Monday 6th May 2019 will forever be marked as one of the greatest days of my life; the day I completed the Milton Keynes Marathon!
All the books and articles about mental health that I have read say that exercise is great therapy; walking the dog worked, but I wanted more, I wanted to lose the Homer Simpson gut that too much alcohol had given me; I also wanted to achieve something, anything.
I started running short distances because that’s all I could manage, the problem was that I had no idea how far I was going, so I decided to get a running app on my phone called ‘Map My Run’. The first recorded distance I achieved was 4.75k, which was a pretty good effort.
Motivation was a big problem for me, especially when the depression got bad; it’s easy to talk yourself out of things at the best of times, but when I hit rock bottom I just couldn’t scrape myself off the sofa. I needed a goal, something that would get me out and running.
I believe that the universe guides you, and one day I was looking on Facebook and saw an advert for ‘Race At Your Pace’ an on-line organisation where you can challenge yourself to run, walk or cycle a certain distance (25 miles, 50 miles, 100 miles, etc… you get the idea.) during a month. Now I haven’t really been great a gauging distance, so I signed up for 100 miles in October 2018, thinking it would be easyish…..
Success meant I would get a medal and a training top…. YES! Effort equals reward and all that.
While it was bigger than I thought, this challenge was perfect because I could do it in my own time and by myself. The fear of failure drove me to get out and run; it also helped push me to run that little bit further because I couldn’t finish a run when I was only 0.25 of a kilometre from the next whole kilometre.
As if this wasn’t enough to start with, I decided to set myself another running challenge, and that was to sign up for a race….
A search for local races resulted in a number of options and I chose an event at Hatfield House; I could either do a 10k or a half marathon. I first contemplated the half marathon (see that whole measuring distance thing?), but Kim brought me back to reality and I settled for the 10k as a good place to start, and thank God I did!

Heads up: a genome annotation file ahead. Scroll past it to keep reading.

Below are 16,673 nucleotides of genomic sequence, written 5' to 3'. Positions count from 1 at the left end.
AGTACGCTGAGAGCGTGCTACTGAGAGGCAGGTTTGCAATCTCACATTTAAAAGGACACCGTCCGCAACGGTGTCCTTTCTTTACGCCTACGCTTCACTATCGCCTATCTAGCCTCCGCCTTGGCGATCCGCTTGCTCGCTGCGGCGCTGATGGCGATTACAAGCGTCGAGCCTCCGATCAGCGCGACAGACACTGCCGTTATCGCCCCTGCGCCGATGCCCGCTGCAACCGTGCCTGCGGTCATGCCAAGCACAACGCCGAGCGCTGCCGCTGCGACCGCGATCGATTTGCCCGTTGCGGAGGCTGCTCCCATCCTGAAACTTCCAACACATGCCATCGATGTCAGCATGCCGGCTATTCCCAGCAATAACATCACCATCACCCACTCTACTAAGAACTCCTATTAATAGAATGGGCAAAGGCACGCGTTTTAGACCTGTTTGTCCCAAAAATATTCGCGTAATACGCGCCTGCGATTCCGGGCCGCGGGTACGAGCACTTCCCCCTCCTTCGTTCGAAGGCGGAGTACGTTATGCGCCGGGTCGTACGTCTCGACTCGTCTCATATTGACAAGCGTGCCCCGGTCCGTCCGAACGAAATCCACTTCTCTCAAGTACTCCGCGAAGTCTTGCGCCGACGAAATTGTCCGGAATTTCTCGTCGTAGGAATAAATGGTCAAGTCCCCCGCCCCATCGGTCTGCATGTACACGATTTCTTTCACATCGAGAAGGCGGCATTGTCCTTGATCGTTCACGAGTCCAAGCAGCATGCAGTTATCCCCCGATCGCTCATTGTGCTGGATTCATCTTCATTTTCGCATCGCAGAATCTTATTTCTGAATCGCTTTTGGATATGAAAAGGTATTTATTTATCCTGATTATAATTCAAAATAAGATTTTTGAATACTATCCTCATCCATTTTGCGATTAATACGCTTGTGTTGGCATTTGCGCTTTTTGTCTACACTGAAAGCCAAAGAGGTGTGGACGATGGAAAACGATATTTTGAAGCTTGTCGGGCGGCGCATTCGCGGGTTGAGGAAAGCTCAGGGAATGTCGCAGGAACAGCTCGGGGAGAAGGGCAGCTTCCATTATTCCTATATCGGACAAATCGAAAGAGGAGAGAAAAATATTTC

The training for the 10k had its ups and downs; it’s fine going for a short run, but when you start doing longer distances it is not just your body you need to train; the mind can screw things up just as much. The legs may feel fine but when the mind says enough is enough there is little you can do but stop, and that happened to me on more than one occasion.
I don’t listen to music when I run, because I want to be present and enjoy the sights and sounds (I am lucky to live in the countryside); I love to hear the birds singing and see nature all around me, however the problem with long runs is that you soon lose focus on trees and fields and thoughts soon take over and before you know it you are thinking about the things you came to run away from.
Sometimes when I felt anxious I would go for a run, thinking that it would help, but boy was I wrong! A number of times I had panic attacks whilst trying to run. My mind would be raging away and that’s when my body would give up and go into a mild sort of paralysis (always on my left side for some reason). The worst thing was that this always seemed to happen when I was at the farthest point from home; I then had a long walk home which gave me plenty of time to beat myself up for failing at the run, and telling myself that signing up for the race was a stupid idea and I would never make it.
I had a lot of fears before the Hatfield House 10k because there were days when I felt great and others when I struggled to even run 2k. I started to worry; what if the day of the race was a ‘bad day’?
On Race day I experienced a real mix of emotions, I felt anxious when Kim and I left home, and this got worse when I arrived at Hatfield House because everyone else looked like runners, and here was this idiot dressed in a Mind t-shirt and Quicksilver board shorts. The fact it was pouring down with rain also didn’t help. What the hell was I doing?
Thankfully the rain stopped just before the start and best of all I had Kim with me; she stayed by my side, holding my hand right up to the start line (for some reason she didn’t want to go further than that….). Once I got running I felt alright, the course was beautiful; we had visited Hatfield House a few weeks before to scout out the park, so part of the course looked familiar which helped a lot.
When I was running I felt good, I didn’t worry about time, I just tried to go at a steady pace; I had worked on this during my training and I found my body seemed to remember the pace that it was comfortable at, so I went with it. As the distance markers went by I felt even better, and picked up the pace as I headed for the finish line. I had told a friend I was going to do a sprint finish, and I didn’t disappoint…. it felt awesome!
I had my first medal…. I wanted more…..
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Thank you, thank you, thank you